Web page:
Now it’s time to change the little guy, and then I’m going to let him play in his activity center thingy while I organize two of our bookshelves. This living room “renovation” is still going on and it’s driving me nuts. I want our living and dining rooms back! Baby steps.

We have to make a Target run this evening, so I’m going to take the “me time” advice and grab a bottle of wine for myself, too.

The softening of a woman

November 12, 2010

Being a mother has changed me.

And yes, that’s the understatement of the century, I know. Duh. Having kids changes you forever. But that’s not what I mean.

What I mean is… I am softer.

I am happier. I am also more tired, stressed, question my marriage, get sick of things that weren’t as big of a deal before, etc. BUT I am also happier on top of all of that. I have new priorities. A new outlook.

I used to be a cynical pessimist, at least overall. I am still cynical in some ways and I am still sarcastic. However, I now wake up in the morning and am excited about starting a new day. What will my son do today? Will today be the day that he laughs, or [insert milestone we’re waiting for here]? Waking up next to him makes me become immediately optimistic, happy. Listening to him babble, nursing him, seeing him smile… how could I be in a foul mood?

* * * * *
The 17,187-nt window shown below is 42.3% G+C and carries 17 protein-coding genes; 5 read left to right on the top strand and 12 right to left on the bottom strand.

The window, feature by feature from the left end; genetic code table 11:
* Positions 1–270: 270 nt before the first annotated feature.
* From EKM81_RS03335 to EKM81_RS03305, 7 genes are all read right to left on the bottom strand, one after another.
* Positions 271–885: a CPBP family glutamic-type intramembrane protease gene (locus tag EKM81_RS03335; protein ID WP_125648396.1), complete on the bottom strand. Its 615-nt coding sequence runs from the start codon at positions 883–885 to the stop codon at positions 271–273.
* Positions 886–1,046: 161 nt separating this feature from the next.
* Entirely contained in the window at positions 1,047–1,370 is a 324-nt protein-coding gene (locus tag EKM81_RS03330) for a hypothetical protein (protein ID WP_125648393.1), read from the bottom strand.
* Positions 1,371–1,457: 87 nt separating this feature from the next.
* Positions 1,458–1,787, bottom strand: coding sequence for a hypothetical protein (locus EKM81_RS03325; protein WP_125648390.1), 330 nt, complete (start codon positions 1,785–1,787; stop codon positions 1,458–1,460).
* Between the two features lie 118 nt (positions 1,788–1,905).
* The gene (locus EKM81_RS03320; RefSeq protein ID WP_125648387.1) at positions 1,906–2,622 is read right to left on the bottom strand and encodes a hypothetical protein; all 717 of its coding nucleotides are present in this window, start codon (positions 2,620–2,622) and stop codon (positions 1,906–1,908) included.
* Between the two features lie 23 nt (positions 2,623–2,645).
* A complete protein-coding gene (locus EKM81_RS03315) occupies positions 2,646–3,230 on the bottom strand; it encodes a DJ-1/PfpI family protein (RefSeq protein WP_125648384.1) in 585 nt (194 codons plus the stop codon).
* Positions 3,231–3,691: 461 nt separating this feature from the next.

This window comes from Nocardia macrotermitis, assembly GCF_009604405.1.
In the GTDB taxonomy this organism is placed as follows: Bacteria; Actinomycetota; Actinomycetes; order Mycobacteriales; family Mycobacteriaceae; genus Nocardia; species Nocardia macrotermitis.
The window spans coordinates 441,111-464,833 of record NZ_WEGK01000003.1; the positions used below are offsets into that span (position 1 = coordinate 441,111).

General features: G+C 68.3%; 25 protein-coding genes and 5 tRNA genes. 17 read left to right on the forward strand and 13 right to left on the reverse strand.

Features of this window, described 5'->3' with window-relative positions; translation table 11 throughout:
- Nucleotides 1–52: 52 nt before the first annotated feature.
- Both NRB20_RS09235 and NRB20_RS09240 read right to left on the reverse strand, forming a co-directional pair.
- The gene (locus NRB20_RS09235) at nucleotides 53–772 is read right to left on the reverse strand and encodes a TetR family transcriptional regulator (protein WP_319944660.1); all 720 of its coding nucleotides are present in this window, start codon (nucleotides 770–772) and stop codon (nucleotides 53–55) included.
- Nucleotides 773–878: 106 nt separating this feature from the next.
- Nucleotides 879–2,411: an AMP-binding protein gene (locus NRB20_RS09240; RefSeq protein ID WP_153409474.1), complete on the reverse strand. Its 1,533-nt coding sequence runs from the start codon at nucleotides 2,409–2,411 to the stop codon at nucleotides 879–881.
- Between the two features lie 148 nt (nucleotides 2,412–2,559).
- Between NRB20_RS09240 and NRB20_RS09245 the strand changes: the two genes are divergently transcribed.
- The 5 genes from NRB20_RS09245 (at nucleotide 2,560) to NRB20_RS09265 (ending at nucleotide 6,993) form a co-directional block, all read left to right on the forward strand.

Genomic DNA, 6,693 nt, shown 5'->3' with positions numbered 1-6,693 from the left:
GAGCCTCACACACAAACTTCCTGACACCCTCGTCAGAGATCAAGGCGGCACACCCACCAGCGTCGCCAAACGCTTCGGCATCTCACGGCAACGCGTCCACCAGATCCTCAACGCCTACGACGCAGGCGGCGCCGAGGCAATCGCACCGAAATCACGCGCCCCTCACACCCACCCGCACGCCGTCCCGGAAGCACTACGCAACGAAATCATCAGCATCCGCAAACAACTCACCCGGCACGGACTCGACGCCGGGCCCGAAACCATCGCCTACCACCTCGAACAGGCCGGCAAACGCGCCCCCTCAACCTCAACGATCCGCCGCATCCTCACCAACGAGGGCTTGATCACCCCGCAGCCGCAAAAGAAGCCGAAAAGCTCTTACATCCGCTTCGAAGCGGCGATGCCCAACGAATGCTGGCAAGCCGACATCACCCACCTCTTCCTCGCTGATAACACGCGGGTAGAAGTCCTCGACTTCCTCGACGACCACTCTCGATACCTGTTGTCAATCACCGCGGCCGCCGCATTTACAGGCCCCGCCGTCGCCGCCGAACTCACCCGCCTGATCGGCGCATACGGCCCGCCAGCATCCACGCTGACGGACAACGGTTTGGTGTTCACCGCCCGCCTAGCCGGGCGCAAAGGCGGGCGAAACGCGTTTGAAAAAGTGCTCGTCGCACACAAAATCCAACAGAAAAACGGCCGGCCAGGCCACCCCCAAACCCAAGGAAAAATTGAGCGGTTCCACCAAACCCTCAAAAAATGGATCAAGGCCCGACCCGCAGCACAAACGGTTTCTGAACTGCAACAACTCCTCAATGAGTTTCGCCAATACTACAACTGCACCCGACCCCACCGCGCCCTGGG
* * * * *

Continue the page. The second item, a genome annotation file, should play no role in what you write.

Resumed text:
I’m more affected my things. I feel more. Bad news stories make me more upset, the death of a schoolmate makes my heart ache more. I’m more flustered by hazardous drivers. I see a teenager smoking and I shake my head and feel sad for them (and then feel old for saying, “Ugh, you’re too young to be doing that!”).

I am more loving. I don’t mind if people hear me cooing over my son, even though I was never a baby person before and the most affection I ever showed was to dogs and horses. It’s more important for me to tell the people I love that, well, I love them. My family has become more important to me. My mom has become my rock… someone who understands and doesn’t judge me, the person who I can vent to, talk to, and who loves my son like he was her own.